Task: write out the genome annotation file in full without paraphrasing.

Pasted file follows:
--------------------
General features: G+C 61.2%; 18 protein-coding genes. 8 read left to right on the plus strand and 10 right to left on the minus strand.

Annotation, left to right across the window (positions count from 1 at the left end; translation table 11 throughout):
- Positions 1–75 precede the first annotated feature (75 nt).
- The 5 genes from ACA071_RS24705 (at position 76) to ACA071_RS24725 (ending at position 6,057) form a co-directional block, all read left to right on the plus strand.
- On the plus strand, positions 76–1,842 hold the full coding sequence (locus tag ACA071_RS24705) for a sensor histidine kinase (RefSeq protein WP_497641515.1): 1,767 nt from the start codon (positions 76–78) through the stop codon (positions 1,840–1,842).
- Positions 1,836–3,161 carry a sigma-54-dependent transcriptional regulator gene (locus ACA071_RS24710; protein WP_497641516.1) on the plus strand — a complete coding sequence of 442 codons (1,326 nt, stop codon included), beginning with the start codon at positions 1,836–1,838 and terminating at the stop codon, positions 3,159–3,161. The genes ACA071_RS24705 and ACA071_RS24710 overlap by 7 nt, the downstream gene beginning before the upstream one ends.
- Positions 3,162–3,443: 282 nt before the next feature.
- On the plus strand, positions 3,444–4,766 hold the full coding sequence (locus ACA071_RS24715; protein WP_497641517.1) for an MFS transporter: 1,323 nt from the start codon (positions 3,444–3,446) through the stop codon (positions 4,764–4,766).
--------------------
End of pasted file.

General features: G+C 61.2%; 18 protein-coding genes. 8 read left to right on the plus strand and 10 right to left on the minus strand.

Annotation, left to right across the window (positions count from 1 at the left end; translation table 11 throughout):
- Positions 1–75 precede the first annotated feature (75 nt).
- The 5 genes from ACA071_RS24705 (at position 76) to ACA071_RS24725 (ending at position 6,057) form a co-directional block, all read left to right on the plus strand.
- On the plus strand, positions 76–1,842 hold the full coding sequence (locus tag ACA071_RS24705) for a sensor histidine kinase (RefSeq protein WP_497641515.1): 1,767 nt from the start codon (positions 76–78) through the stop codon (positions 1,840–1,842).
- Positions 1,836–3,161 carry a sigma-54-dependent transcriptional regulator gene (locus ACA071_RS24710; protein WP_497641516.1) on the plus strand — a complete coding sequence of 442 codons (1,326 nt, stop codon included), beginning with the start codon at positions 1,836–1,838 and terminating at the stop codon, positions 3,159–3,161. The genes ACA071_RS24705 and ACA071_RS24710 overlap by 7 nt, the downstream gene beginning before the upstream one ends.
- Positions 3,162–3,443: 282 nt before the next feature.
- On the plus strand, positions 3,444–4,766 hold the full coding sequence (locus ACA071_RS24715; protein WP_497641517.1) for an MFS transporter: 1,323 nt from the start codon (positions 3,444–3,446) through the stop codon (positions 4,764–4,766).